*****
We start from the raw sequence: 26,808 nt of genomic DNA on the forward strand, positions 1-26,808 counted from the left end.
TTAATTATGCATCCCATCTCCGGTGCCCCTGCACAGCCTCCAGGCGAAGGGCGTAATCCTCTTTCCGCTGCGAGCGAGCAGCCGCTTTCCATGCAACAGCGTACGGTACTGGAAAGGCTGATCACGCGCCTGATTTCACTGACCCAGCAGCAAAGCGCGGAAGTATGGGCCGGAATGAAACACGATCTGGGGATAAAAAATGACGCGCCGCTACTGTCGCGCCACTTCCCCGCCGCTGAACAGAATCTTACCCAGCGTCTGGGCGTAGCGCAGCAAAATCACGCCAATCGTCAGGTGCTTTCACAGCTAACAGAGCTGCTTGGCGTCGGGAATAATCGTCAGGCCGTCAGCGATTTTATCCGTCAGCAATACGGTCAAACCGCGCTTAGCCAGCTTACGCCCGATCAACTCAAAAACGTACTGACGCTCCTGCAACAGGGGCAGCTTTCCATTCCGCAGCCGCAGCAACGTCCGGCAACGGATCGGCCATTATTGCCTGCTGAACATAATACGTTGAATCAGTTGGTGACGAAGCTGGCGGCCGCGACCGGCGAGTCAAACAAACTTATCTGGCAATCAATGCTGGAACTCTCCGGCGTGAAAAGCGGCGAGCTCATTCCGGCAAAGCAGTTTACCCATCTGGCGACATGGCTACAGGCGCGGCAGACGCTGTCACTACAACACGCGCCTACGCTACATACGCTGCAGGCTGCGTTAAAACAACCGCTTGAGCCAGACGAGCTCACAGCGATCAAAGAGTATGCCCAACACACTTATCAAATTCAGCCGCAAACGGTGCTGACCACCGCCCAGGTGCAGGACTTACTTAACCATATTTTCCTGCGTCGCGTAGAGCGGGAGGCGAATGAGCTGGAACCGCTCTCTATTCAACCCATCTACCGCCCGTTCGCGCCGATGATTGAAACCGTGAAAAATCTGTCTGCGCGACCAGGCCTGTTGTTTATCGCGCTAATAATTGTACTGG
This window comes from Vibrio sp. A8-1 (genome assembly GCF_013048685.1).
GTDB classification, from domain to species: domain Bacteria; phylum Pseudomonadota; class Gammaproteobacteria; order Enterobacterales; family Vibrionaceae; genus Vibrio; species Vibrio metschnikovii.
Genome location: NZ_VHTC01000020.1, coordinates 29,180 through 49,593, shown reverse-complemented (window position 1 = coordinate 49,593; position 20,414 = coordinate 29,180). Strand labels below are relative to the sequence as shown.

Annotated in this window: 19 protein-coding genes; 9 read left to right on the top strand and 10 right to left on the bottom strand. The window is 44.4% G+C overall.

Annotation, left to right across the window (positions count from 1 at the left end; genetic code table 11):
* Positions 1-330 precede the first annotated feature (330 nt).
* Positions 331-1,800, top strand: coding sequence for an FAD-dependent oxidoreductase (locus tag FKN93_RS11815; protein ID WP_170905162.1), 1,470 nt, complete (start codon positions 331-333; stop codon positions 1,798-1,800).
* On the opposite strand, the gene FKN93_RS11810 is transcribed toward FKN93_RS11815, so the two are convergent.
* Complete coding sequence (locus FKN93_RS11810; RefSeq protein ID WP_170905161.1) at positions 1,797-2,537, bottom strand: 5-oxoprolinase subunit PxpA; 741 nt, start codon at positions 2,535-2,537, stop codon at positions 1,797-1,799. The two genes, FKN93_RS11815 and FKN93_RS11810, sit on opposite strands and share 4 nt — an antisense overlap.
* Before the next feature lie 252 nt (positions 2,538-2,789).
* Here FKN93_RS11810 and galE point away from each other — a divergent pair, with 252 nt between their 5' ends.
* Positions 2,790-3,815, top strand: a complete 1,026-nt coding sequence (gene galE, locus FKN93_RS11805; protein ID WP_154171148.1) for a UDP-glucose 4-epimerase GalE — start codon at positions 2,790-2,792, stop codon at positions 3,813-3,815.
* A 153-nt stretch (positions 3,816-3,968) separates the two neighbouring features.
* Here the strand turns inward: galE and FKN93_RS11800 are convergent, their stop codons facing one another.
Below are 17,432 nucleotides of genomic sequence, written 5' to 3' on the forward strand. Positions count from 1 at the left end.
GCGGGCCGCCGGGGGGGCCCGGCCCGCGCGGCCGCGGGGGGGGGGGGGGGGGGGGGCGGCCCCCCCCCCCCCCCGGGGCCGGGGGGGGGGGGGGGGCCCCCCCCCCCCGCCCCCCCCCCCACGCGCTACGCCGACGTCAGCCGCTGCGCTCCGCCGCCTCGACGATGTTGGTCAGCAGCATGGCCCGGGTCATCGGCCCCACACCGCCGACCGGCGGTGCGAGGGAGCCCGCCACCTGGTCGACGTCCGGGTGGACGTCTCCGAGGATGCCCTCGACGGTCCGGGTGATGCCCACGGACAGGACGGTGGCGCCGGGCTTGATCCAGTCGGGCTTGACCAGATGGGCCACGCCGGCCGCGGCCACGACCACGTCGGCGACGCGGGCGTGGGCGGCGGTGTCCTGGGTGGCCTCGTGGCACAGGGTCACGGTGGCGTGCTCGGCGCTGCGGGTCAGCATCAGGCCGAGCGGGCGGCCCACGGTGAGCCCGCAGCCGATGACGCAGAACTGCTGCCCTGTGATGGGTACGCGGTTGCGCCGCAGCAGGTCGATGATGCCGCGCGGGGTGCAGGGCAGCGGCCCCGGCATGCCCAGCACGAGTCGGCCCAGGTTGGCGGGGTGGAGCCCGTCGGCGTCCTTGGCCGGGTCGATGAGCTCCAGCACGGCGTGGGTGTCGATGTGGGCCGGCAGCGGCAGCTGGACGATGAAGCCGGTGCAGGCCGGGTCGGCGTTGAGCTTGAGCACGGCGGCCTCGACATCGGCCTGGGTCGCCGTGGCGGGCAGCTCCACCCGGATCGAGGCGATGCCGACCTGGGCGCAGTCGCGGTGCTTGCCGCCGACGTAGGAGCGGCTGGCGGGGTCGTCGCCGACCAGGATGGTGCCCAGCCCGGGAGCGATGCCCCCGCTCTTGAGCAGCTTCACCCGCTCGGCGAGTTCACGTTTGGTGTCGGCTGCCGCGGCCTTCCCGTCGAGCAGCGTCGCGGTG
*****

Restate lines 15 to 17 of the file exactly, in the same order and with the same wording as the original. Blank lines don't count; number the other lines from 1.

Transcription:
* A 153-nt stretch (positions 3,816-3,968) separates the two neighbouring features.
* Here the strand turns inward: galE and FKN93_RS11800 are convergent, their stop codons facing one another.
Below are 17,432 nucleotides of genomic sequence, written 5' to 3' on the forward strand. Positions count from 1 at the left end.